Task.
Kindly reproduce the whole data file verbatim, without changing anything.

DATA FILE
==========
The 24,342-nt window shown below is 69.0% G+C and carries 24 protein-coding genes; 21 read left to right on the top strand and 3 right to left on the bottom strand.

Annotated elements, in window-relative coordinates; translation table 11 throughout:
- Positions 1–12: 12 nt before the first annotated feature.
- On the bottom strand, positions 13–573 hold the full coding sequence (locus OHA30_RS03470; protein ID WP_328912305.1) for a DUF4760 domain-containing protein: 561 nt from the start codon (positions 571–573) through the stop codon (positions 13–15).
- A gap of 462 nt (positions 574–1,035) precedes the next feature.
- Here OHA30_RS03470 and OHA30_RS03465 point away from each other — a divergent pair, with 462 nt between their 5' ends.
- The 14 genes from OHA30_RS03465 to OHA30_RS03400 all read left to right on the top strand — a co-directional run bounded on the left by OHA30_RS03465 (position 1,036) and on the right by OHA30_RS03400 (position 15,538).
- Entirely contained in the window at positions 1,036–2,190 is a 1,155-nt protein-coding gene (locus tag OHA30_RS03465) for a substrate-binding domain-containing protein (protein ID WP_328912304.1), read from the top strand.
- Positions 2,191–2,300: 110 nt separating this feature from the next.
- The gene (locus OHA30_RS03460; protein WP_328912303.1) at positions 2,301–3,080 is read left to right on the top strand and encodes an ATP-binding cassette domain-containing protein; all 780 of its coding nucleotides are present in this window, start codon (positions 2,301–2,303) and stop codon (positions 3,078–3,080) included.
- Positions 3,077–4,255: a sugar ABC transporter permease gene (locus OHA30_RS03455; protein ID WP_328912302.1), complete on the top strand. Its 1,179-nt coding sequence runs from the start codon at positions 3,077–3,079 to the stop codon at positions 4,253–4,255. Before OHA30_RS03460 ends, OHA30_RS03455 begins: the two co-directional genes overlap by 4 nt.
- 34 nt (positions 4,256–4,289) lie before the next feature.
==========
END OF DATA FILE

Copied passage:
The 24,342-nt window shown below is 69.0% G+C and carries 24 protein-coding genes; 21 read left to right on the top strand and 3 right to left on the bottom strand.

Annotated elements, in window-relative coordinates; translation table 11 throughout:
- Positions 1–12: 12 nt before the first annotated feature.
- On the bottom strand, positions 13–573 hold the full coding sequence (locus OHA30_RS03470; protein ID WP_328912305.1) for a DUF4760 domain-containing protein: 561 nt from the start codon (positions 571–573) through the stop codon (positions 13–15).
- A gap of 462 nt (positions 574–1,035) precedes the next feature.
- Here OHA30_RS03470 and OHA30_RS03465 point away from each other — a divergent pair, with 462 nt between their 5' ends.
- The 14 genes from OHA30_RS03465 to OHA30_RS03400 all read left to right on the top strand — a co-directional run bounded on the left by OHA30_RS03465 (position 1,036) and on the right by OHA30_RS03400 (position 15,538).
- Entirely contained in the window at positions 1,036–2,190 is a 1,155-nt protein-coding gene (locus tag OHA30_RS03465) for a substrate-binding domain-containing protein (protein ID WP_328912304.1), read from the top strand.
- Positions 2,191–2,300: 110 nt separating this feature from the next.
- The gene (locus OHA30_RS03460; protein WP_328912303.1) at positions 2,301–3,080 is read left to right on the top strand and encodes an ATP-binding cassette domain-containing protein; all 780 of its coding nucleotides are present in this window, start codon (positions 2,301–2,303) and stop codon (positions 3,078–3,080) included.
- Positions 3,077–4,255: a sugar ABC transporter permease gene (locus OHA30_RS03455; protein ID WP_328912302.1), complete on the top strand. Its 1,179-nt coding sequence runs from the start codon at positions 3,077–3,079 to the stop codon at positions 4,253–4,255. Before OHA30_RS03460 ends, OHA30_RS03455 begins: the two co-directional genes overlap by 4 nt.
- 34 nt (positions 4,256–4,289) lie before the next feature.